Weeks of student and worker organizing made the strike possible.

On Oct. 11, 2022, over 150 students attended a “Strike 101” event organized by CSWA, where student organizers gave a presentation explaining what strikes and picket lines are, and the historical context and implications of a potential strike at Pomona.

More than 150 people gathered at Walker Beach to attend CSWA’s Strike 101 event. Photo by Samson Zhang for Undercurrents

CSWA members also took shifts clipboarding in dining halls, getting the contact info of over a thousand students across the Claremont Colleges who expressed their support for Pomona workers.

Worker organization took the form of conversations “day in and day out,” Ramakrishna told Undercurrents.

“We have a lot of really strong leaders that have worked at Pomona for a really long time, and they spent every single day talking to their coworkers, addressing fears that they may have, addressing questions, concerns, whatever it is,” he said.

The strike vote ended up being a show of strength: on Oct. 20, workers voted 84-7 — 92 percent — in favor of the strike.

The result countered Pomona College Vice President, Chief Operating Officer and Treasurer Jeff Roth’s narrative that the fight was being pushed onto workers by leaders without their support, as he claimed at an Associated Students of Pomona College meeting an hour after the ballots were counted. ASPC passed a resolution expressing support for workers and the strike that same meeting.

“Very few people were in opposition to the strike. They obviously felt that having a strike would be the only way Pomona College would listen to us,” Mac said.

Workers celebrate vote in favor of strike after votes are counted. Photo by Samson Zhang for Undercurrents

After the strike, “Pomona College could see that we’re serious, we’re not gonna back down, we’re gonna try to reach our goal,” said Hector Melendrez, a utility worker at Frary.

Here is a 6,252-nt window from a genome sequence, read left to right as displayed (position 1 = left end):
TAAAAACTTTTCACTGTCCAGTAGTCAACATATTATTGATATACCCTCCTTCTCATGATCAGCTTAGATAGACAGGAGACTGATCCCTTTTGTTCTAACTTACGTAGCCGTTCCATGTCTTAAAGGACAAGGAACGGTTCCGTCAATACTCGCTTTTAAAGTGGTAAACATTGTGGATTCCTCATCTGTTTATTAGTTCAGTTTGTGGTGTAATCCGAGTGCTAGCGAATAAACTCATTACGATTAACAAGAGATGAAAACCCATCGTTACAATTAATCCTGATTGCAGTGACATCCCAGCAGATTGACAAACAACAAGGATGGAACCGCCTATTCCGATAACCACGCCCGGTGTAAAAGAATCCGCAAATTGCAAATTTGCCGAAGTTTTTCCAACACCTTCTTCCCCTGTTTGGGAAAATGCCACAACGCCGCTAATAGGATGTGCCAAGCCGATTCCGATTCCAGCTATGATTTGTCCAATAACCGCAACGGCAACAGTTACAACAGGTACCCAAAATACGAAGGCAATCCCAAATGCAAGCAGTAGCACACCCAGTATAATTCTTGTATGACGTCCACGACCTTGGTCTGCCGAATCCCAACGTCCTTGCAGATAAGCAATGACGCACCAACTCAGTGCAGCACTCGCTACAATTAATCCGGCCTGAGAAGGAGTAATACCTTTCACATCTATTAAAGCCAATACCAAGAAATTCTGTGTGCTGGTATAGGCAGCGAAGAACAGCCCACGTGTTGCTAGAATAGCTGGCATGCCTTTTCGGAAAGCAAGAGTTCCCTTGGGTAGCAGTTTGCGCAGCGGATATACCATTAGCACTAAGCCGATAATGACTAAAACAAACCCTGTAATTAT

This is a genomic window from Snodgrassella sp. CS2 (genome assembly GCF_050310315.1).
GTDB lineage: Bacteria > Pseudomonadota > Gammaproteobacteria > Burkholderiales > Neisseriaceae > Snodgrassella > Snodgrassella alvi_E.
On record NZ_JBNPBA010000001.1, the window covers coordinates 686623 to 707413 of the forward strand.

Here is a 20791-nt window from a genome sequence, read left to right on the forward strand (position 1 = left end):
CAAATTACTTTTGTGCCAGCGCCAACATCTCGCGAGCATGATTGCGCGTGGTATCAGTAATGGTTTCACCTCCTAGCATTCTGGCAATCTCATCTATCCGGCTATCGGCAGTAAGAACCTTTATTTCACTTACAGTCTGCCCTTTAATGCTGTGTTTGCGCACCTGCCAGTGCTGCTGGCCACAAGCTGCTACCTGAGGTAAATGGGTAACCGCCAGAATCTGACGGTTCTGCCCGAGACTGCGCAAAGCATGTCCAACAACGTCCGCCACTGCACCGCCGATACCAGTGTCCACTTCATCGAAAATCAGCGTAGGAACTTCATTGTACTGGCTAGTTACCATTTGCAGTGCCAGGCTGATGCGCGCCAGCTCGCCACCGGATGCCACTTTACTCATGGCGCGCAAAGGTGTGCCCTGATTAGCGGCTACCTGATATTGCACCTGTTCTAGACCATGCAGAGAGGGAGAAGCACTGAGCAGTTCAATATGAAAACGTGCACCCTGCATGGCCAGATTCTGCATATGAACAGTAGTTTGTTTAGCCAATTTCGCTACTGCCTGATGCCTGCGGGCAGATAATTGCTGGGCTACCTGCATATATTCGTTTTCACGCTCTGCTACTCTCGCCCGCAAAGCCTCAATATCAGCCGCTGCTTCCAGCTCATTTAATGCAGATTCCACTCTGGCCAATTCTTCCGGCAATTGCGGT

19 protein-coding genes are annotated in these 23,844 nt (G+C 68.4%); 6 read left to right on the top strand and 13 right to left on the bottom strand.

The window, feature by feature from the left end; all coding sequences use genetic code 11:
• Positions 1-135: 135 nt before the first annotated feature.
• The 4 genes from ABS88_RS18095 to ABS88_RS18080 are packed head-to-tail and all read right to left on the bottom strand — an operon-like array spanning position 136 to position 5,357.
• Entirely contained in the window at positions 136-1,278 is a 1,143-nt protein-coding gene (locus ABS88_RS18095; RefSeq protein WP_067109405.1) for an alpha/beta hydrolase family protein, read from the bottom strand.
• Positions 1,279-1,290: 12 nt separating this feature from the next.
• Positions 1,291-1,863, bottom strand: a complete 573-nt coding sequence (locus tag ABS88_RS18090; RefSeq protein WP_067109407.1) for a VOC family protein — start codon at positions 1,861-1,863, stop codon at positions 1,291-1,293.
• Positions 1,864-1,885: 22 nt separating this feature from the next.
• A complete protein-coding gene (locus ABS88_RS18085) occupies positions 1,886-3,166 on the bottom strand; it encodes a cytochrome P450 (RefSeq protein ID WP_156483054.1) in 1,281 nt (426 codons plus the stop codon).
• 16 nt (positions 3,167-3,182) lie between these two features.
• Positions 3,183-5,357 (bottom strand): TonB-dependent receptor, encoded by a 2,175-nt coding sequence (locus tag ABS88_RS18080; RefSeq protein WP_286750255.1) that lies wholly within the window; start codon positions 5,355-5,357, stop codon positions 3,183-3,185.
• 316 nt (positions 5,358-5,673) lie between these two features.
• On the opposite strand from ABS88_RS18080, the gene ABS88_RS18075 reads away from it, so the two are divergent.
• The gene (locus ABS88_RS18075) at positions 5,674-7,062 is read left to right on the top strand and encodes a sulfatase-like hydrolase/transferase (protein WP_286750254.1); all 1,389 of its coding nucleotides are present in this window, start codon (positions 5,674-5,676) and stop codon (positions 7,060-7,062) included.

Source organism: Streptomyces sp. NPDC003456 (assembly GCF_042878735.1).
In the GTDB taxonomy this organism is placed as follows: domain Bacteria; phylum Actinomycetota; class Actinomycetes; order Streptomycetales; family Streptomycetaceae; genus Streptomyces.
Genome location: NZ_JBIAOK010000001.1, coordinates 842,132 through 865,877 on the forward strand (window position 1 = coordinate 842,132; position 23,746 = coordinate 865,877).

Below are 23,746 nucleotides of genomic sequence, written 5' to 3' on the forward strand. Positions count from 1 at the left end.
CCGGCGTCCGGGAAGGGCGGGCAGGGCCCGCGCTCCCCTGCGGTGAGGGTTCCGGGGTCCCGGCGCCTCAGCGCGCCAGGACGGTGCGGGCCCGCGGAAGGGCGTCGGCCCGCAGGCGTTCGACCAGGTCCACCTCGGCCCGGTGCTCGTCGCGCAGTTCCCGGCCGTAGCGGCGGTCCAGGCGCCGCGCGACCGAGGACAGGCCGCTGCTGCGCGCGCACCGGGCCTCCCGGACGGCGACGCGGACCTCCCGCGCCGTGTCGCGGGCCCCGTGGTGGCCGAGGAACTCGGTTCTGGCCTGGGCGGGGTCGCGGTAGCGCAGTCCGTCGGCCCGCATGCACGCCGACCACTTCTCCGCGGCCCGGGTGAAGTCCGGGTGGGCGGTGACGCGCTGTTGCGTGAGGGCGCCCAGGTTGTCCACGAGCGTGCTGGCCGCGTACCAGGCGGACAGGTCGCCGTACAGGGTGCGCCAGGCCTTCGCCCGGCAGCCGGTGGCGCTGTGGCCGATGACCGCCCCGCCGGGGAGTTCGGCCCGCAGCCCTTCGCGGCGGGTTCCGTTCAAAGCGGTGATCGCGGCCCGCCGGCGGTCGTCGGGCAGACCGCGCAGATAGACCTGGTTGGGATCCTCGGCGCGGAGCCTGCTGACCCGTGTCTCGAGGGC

The administration’s response was “shown at the negotiation table,” Ramakrishna said, with an offer of a $6 raise over four years given at a Nov. 9 contract negotiation meeting.

“The college put more money on the table immediately after they recognized that the workforce was really united,” Ramakrishna said.

It still wasn’t enough: the union rejected the offer and continued to demand a $9.40 raise. But soon negotiations were interrupted by a different union fight altogether.

Final show of strength from Pitzer certification vote

Pomona’s contract fight didn’t happen in isolation. In August 2022 Pitzer College dining and facilities workers won union recognition via card check and began contract negotiations, but were interrupted by a decertification petition — which forced an election that would require another majority vote by workers for the union to stay — that organizers allege were the result of deliberate union busting by the college.

As the election pulled near, Pomona workers put a pause to their own negotiations to support Pitzer workers, visiting them and hosting walkthroughs of Pomona work environments to explain the benefits that come with unionization.

“I personally went to a couple of Pitzer employees’ houses to do house visits,” said Mac, who was involved in the initial formation of Pomona’s union after being hired as one of the replacements for the 17 workers, many union leaders, that the college fired in a 2012 immigration sweep. “I wanted to make sure Pitzer was gonna get the union, you know? They deserve to have what we have.”

Pomona administrators seemed to be watching the vote, too, Melendrez said. “They just sat on a table, really, and pretty much didn’t have anything to offer…they were waiting maybe to see what was gonna happen at Pitzer.”

On Dec. 9, 2022, with several Pomona workers standing nearby with union organizers and students in solidarity, Pitzer workers voted to certify their union by a narrow margin.

Students, union organizers and Pomona workers gather in support of Pitzer workers before union certification vote. Photo courtesy of Mara Halpern

Pitzer workers’ successful repulsion of the decertification drive was a “turning point” in Pomona workers’ negotiations, Ramakrishna said.

The very next day, Roth reached out to schedule the next negotiation date — a change from the usual pattern of the union making the request.

Pomona workers were prepared to build off of the momentum of the Pitzer win to keep fighting.

“I thought they were gonna come up another 50 cents or something stupid…I had very low expectations of Pomona putting in more money,” Mac said.

Instead, at this meeting Roth finally made the offer — a $1.50 bump over the $6 raise that negotiations had left off at before the Pitzer vote — that the union accepted.